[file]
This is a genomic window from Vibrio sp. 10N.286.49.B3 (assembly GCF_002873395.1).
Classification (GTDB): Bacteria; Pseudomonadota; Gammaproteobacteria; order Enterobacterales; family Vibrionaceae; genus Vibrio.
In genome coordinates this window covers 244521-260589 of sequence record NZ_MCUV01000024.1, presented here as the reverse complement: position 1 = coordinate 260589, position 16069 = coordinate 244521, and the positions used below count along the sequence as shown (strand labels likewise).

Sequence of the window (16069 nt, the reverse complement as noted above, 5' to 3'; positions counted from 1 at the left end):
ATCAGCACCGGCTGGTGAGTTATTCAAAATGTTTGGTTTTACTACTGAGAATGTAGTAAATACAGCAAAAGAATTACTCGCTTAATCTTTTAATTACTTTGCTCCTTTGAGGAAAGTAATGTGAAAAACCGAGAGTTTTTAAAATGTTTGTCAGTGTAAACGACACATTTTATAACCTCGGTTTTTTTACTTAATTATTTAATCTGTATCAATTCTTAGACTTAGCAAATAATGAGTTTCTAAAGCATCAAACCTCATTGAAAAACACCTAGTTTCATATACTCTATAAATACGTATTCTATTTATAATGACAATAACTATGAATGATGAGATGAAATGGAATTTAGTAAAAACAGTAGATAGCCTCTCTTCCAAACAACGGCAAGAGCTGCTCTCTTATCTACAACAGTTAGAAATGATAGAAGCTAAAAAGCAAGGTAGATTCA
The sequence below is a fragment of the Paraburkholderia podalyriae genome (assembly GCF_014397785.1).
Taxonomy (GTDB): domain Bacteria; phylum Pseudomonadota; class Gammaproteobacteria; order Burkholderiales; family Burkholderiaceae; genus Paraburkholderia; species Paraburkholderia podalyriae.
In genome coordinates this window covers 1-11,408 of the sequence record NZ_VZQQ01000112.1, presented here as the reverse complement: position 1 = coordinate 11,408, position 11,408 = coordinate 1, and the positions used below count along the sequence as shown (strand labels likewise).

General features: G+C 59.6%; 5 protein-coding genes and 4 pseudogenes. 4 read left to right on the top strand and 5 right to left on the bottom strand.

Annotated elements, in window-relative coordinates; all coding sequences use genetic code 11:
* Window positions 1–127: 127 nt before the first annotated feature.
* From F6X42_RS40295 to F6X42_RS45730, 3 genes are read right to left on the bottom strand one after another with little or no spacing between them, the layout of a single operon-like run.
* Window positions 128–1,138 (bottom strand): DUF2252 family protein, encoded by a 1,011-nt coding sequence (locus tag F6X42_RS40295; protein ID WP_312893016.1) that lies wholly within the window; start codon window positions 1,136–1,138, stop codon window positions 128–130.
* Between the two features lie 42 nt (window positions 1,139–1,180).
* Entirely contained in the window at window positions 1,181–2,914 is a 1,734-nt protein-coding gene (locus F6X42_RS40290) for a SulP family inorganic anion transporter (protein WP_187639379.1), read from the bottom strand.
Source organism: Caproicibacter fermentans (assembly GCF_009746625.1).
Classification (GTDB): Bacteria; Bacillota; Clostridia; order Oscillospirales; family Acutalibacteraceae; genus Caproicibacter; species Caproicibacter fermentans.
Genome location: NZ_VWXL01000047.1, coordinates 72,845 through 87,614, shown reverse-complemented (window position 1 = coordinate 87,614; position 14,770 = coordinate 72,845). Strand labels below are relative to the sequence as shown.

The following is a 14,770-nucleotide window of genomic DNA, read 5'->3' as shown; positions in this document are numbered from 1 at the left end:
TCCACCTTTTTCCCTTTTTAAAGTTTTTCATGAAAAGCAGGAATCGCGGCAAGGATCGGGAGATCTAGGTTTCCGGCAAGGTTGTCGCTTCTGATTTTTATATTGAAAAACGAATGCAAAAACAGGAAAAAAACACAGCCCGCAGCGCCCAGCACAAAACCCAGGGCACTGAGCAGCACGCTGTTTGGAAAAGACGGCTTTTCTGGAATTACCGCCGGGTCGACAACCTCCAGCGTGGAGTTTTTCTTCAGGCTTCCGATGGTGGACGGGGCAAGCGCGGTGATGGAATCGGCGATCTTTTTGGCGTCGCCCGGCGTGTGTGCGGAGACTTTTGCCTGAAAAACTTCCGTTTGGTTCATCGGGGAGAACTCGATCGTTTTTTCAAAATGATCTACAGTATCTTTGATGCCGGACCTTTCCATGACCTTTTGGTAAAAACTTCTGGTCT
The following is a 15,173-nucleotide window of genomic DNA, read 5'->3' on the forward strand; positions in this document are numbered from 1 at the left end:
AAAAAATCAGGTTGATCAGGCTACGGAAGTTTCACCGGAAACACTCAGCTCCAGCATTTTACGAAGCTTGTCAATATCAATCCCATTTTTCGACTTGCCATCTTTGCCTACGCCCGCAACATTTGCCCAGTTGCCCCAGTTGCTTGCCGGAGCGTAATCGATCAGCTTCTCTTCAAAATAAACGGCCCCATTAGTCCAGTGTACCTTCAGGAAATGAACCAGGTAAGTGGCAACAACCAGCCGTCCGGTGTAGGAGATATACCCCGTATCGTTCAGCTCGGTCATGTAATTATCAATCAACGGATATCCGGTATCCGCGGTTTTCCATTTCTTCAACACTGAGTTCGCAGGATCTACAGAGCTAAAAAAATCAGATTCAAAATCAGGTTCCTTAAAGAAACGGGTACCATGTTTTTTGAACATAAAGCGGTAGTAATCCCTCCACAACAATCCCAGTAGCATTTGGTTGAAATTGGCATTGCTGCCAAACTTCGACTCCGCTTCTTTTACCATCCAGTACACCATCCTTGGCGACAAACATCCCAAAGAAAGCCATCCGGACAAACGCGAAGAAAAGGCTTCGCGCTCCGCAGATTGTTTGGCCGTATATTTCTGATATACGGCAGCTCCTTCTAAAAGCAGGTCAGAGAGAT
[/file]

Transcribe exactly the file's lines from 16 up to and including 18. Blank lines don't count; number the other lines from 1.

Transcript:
Source organism: Caproicibacter fermentans (assembly GCF_009746625.1).
Classification (GTDB): Bacteria; Bacillota; Clostridia; order Oscillospirales; family Acutalibacteraceae; genus Caproicibacter; species Caproicibacter fermentans.
Genome location: NZ_VWXL01000047.1, coordinates 72,845 through 87,614, shown reverse-complemented (window position 1 = coordinate 87,614; position 14,770 = coordinate 72,845). Strand labels below are relative to the sequence as shown.